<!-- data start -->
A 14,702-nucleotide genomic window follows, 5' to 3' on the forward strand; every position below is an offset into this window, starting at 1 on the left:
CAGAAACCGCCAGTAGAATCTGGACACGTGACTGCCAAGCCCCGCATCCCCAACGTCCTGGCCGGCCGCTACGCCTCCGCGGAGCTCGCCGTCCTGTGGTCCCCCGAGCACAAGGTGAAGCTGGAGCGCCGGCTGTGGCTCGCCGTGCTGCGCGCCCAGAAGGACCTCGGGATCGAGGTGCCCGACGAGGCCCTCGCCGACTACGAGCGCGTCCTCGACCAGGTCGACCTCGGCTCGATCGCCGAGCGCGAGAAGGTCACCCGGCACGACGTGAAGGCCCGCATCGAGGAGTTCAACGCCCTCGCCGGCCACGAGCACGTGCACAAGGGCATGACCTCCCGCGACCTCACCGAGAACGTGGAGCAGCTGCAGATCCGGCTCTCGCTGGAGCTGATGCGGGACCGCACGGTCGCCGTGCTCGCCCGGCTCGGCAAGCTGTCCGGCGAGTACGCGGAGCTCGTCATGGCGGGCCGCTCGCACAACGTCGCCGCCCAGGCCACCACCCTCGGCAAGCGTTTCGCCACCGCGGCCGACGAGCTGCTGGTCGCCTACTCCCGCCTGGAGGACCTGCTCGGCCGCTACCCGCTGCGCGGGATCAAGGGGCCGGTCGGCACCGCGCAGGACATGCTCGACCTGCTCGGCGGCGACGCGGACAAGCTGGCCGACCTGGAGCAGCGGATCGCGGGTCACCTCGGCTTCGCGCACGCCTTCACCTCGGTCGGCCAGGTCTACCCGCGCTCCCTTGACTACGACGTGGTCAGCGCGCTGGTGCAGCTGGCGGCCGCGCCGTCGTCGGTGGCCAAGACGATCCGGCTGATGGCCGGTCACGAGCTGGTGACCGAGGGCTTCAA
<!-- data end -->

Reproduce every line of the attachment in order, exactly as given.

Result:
A 14,702-nucleotide genomic window follows, 5' to 3' on the forward strand; every position below is an offset into this window, starting at 1 on the left:
CAGAAACCGCCAGTAGAATCTGGACACGTGACTGCCAAGCCCCGCATCCCCAACGTCCTGGCCGGCCGCTACGCCTCCGCGGAGCTCGCCGTCCTGTGGTCCCCCGAGCACAAGGTGAAGCTGGAGCGCCGGCTGTGGCTCGCCGTGCTGCGCGCCCAGAAGGACCTCGGGATCGAGGTGCCCGACGAGGCCCTCGCCGACTACGAGCGCGTCCTCGACCAGGTCGACCTCGGCTCGATCGCCGAGCGCGAGAAGGTCACCCGGCACGACGTGAAGGCCCGCATCGAGGAGTTCAACGCCCTCGCCGGCCACGAGCACGTGCACAAGGGCATGACCTCCCGCGACCTCACCGAGAACGTGGAGCAGCTGCAGATCCGGCTCTCGCTGGAGCTGATGCGGGACCGCACGGTCGCCGTGCTCGCCCGGCTCGGCAAGCTGTCCGGCGAGTACGCGGAGCTCGTCATGGCGGGCCGCTCGCACAACGTCGCCGCCCAGGCCACCACCCTCGGCAAGCGTTTCGCCACCGCGGCCGACGAGCTGCTGGTCGCCTACTCCCGCCTGGAGGACCTGCTCGGCCGCTACCCGCTGCGCGGGATCAAGGGGCCGGTCGGCACCGCGCAGGACATGCTCGACCTGCTCGGCGGCGACGCGGACAAGCTGGCCGACCTGGAGCAGCGGATCGCGGGTCACCTCGGCTTCGCGCACGCCTTCACCTCGGTCGGCCAGGTCTACCCGCGCTCCCTTGACTACGACGTGGTCAGCGCGCTGGTGCAGCTGGCGGCCGCGCCGTCGTCGGTGGCCAAGACGATCCGGCTGATGGCCGGTCACGAGCTGGTGACCGAGGGCTTCAA